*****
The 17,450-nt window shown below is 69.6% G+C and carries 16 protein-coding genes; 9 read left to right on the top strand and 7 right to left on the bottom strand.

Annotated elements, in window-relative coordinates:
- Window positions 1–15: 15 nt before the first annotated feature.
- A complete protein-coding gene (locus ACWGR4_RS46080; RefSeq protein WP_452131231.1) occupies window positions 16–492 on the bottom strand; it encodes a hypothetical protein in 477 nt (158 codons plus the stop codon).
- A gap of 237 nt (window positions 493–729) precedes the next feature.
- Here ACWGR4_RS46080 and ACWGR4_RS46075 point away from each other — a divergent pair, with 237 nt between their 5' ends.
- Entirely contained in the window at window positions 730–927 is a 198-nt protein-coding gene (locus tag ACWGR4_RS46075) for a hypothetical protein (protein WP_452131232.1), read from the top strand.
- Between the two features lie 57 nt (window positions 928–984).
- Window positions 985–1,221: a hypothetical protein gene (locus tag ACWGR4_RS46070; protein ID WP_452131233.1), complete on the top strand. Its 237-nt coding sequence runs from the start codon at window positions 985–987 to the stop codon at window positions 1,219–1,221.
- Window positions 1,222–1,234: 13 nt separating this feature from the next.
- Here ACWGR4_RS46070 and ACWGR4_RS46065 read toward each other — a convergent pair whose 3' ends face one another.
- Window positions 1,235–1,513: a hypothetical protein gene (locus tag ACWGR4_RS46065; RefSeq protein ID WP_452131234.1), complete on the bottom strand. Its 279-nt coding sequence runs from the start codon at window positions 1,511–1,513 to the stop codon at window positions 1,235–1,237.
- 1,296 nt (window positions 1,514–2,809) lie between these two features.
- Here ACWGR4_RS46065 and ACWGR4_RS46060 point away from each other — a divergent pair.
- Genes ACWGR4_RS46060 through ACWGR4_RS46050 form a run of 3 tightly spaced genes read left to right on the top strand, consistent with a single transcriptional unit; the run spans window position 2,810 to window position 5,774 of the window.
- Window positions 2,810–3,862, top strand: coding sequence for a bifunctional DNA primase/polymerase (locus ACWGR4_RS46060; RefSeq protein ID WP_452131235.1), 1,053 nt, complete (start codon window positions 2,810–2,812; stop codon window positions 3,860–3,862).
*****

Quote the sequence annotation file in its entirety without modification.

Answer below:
The 17,450-nt window shown below is 69.6% G+C and carries 16 protein-coding genes; 9 read left to right on the top strand and 7 right to left on the bottom strand.

Annotated elements, in window-relative coordinates:
- Window positions 1–15: 15 nt before the first annotated feature.
- A complete protein-coding gene (locus ACWGR4_RS46080; RefSeq protein WP_452131231.1) occupies window positions 16–492 on the bottom strand; it encodes a hypothetical protein in 477 nt (158 codons plus the stop codon).
- A gap of 237 nt (window positions 493–729) precedes the next feature.
- Here ACWGR4_RS46080 and ACWGR4_RS46075 point away from each other — a divergent pair, with 237 nt between their 5' ends.
- Entirely contained in the window at window positions 730–927 is a 198-nt protein-coding gene (locus tag ACWGR4_RS46075) for a hypothetical protein (protein WP_452131232.1), read from the top strand.
- Between the two features lie 57 nt (window positions 928–984).
- Window positions 985–1,221: a hypothetical protein gene (locus tag ACWGR4_RS46070; protein ID WP_452131233.1), complete on the top strand. Its 237-nt coding sequence runs from the start codon at window positions 985–987 to the stop codon at window positions 1,219–1,221.
- Window positions 1,222–1,234: 13 nt separating this feature from the next.
- Here ACWGR4_RS46070 and ACWGR4_RS46065 read toward each other — a convergent pair whose 3' ends face one another.
- Window positions 1,235–1,513: a hypothetical protein gene (locus tag ACWGR4_RS46065; RefSeq protein ID WP_452131234.1), complete on the bottom strand. Its 279-nt coding sequence runs from the start codon at window positions 1,511–1,513 to the stop codon at window positions 1,235–1,237.
- 1,296 nt (window positions 1,514–2,809) lie between these two features.
- Here ACWGR4_RS46065 and ACWGR4_RS46060 point away from each other — a divergent pair.
- Genes ACWGR4_RS46060 through ACWGR4_RS46050 form a run of 3 tightly spaced genes read left to right on the top strand, consistent with a single transcriptional unit; the run spans window position 2,810 to window position 5,774 of the window.
- Window positions 2,810–3,862, top strand: coding sequence for a bifunctional DNA primase/polymerase (locus ACWGR4_RS46060; RefSeq protein ID WP_452131235.1), 1,053 nt, complete (start codon window positions 2,810–2,812; stop codon window positions 3,860–3,862).